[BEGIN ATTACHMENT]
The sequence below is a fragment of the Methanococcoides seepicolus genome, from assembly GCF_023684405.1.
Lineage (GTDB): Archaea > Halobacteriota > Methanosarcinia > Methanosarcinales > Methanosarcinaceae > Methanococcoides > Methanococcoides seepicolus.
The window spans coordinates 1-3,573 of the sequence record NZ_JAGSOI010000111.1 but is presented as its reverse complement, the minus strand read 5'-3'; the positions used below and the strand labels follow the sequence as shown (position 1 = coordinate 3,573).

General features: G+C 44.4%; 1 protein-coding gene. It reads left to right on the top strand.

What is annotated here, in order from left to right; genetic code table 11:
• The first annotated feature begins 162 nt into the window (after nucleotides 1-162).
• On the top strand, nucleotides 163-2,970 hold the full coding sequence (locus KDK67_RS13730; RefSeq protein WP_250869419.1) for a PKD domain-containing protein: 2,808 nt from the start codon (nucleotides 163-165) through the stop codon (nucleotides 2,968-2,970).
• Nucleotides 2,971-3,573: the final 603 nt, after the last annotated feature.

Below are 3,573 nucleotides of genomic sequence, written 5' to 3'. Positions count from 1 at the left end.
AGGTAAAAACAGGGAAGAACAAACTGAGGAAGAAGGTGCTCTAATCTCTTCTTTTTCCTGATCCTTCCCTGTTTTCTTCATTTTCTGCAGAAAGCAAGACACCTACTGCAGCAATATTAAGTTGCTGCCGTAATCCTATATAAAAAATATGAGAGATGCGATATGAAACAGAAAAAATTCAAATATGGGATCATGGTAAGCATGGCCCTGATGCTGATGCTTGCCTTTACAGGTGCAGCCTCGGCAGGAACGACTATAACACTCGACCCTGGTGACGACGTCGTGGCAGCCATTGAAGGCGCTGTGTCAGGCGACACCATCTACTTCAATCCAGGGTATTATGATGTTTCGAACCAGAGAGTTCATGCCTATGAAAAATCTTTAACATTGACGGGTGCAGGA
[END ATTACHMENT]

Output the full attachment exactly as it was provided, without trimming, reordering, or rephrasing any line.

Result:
The sequence below is a fragment of the Methanococcoides seepicolus genome, from assembly GCF_023684405.1.
Lineage (GTDB): Archaea > Halobacteriota > Methanosarcinia > Methanosarcinales > Methanosarcinaceae > Methanococcoides > Methanococcoides seepicolus.
The window spans coordinates 1-3,573 of the sequence record NZ_JAGSOI010000111.1 but is presented as its reverse complement, the minus strand read 5'-3'; the positions used below and the strand labels follow the sequence as shown (position 1 = coordinate 3,573).

General features: G+C 44.4%; 1 protein-coding gene. It reads left to right on the top strand.

What is annotated here, in order from left to right; genetic code table 11:
• The first annotated feature begins 162 nt into the window (after nucleotides 1-162).
• On the top strand, nucleotides 163-2,970 hold the full coding sequence (locus KDK67_RS13730; RefSeq protein WP_250869419.1) for a PKD domain-containing protein: 2,808 nt from the start codon (nucleotides 163-165) through the stop codon (nucleotides 2,968-2,970).
• Nucleotides 2,971-3,573: the final 603 nt, after the last annotated feature.

Below are 3,573 nucleotides of genomic sequence, written 5' to 3'. Positions count from 1 at the left end.
AGGTAAAAACAGGGAAGAACAAACTGAGGAAGAAGGTGCTCTAATCTCTTCTTTTTCCTGATCCTTCCCTGTTTTCTTCATTTTCTGCAGAAAGCAAGACACCTACTGCAGCAATATTAAGTTGCTGCCGTAATCCTATATAAAAAATATGAGAGATGCGATATGAAACAGAAAAAATTCAAATATGGGATCATGGTAAGCATGGCCCTGATGCTGATGCTTGCCTTTACAGGTGCAGCCTCGGCAGGAACGACTATAACACTCGACCCTGGTGACGACGTCGTGGCAGCCATTGAAGGCGCTGTGTCAGGCGACACCATCTACTTCAATCCAGGGTATTATGATGTTTCGAACCAGAGAGTTCATGCCTATGAAAAATCTTTAACATTGACGGGTGCAGGA